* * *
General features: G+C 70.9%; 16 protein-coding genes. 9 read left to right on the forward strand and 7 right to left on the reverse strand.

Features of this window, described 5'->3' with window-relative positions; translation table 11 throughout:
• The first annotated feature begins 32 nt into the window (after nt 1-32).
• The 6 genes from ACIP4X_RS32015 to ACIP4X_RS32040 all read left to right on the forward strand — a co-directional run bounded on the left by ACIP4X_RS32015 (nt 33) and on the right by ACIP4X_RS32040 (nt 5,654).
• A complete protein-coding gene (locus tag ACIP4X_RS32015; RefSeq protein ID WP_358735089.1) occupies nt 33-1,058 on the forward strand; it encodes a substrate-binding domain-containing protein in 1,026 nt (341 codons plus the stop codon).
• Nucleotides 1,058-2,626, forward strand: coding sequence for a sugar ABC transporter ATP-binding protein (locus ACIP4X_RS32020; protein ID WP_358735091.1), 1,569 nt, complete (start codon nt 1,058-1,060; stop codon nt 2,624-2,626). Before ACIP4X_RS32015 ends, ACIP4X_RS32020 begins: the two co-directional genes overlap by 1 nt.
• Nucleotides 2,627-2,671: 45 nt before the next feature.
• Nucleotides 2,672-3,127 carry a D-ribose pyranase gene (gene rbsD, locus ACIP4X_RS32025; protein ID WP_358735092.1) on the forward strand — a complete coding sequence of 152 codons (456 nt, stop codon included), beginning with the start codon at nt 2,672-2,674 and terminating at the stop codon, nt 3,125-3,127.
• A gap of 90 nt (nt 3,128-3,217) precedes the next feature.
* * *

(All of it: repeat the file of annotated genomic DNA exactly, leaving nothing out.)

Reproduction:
General features: G+C 70.9%; 16 protein-coding genes. 9 read left to right on the forward strand and 7 right to left on the reverse strand.

Features of this window, described 5'->3' with window-relative positions; translation table 11 throughout:
• The first annotated feature begins 32 nt into the window (after nt 1-32).
• The 6 genes from ACIP4X_RS32015 to ACIP4X_RS32040 all read left to right on the forward strand — a co-directional run bounded on the left by ACIP4X_RS32015 (nt 33) and on the right by ACIP4X_RS32040 (nt 5,654).
• A complete protein-coding gene (locus tag ACIP4X_RS32015; RefSeq protein ID WP_358735089.1) occupies nt 33-1,058 on the forward strand; it encodes a substrate-binding domain-containing protein in 1,026 nt (341 codons plus the stop codon).
• Nucleotides 1,058-2,626, forward strand: coding sequence for a sugar ABC transporter ATP-binding protein (locus ACIP4X_RS32020; protein ID WP_358735091.1), 1,569 nt, complete (start codon nt 1,058-1,060; stop codon nt 2,624-2,626). Before ACIP4X_RS32015 ends, ACIP4X_RS32020 begins: the two co-directional genes overlap by 1 nt.
• Nucleotides 2,627-2,671: 45 nt before the next feature.
• Nucleotides 2,672-3,127 carry a D-ribose pyranase gene (gene rbsD, locus ACIP4X_RS32025; protein ID WP_358735092.1) on the forward strand — a complete coding sequence of 152 codons (456 nt, stop codon included), beginning with the start codon at nt 2,672-2,674 and terminating at the stop codon, nt 3,125-3,127.
• A gap of 90 nt (nt 3,128-3,217) precedes the next feature.